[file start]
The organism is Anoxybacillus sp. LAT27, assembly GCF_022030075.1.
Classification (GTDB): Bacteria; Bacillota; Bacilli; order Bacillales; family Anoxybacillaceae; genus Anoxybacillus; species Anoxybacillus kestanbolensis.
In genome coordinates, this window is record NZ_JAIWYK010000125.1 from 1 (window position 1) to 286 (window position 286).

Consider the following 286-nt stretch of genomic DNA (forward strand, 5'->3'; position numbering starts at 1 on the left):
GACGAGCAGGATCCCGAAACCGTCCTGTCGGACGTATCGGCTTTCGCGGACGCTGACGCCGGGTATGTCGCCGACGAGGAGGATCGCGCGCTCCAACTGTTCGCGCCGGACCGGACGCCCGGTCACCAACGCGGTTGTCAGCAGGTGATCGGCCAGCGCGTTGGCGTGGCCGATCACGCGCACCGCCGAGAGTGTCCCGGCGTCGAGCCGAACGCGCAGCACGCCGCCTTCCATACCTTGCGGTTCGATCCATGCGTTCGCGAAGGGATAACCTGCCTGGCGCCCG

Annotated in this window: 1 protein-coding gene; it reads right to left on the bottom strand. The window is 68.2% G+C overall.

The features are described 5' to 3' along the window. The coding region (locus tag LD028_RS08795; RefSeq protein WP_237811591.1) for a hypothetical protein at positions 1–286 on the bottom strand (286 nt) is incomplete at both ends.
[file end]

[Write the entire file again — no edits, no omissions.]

The organism is Anoxybacillus sp. LAT27, assembly GCF_022030075.1.
Classification (GTDB): Bacteria; Bacillota; Bacilli; order Bacillales; family Anoxybacillaceae; genus Anoxybacillus; species Anoxybacillus kestanbolensis.
In genome coordinates, this window is record NZ_JAIWYK010000125.1 from 1 (window position 1) to 286 (window position 286).

Consider the following 286-nt stretch of genomic DNA (forward strand, 5'->3'; position numbering starts at 1 on the left):
GACGAGCAGGATCCCGAAACCGTCCTGTCGGACGTATCGGCTTTCGCGGACGCTGACGCCGGGTATGTCGCCGACGAGGAGGATCGCGCGCTCCAACTGTTCGCGCCGGACCGGACGCCCGGTCACCAACGCGGTTGTCAGCAGGTGATCGGCCAGCGCGTTGGCGTGGCCGATCACGCGCACCGCCGAGAGTGTCCCGGCGTCGAGCCGAACGCGCAGCACGCCGCCTTCCATACCTTGCGGTTCGATCCATGCGTTCGCGAAGGGATAACCTGCCTGGCGCCCG

Annotated in this window: 1 protein-coding gene; it reads right to left on the bottom strand. The window is 68.2% G+C overall.

The features are described 5' to 3' along the window. The coding region (locus tag LD028_RS08795; RefSeq protein WP_237811591.1) for a hypothetical protein at positions 1–286 on the bottom strand (286 nt) is incomplete at both ends.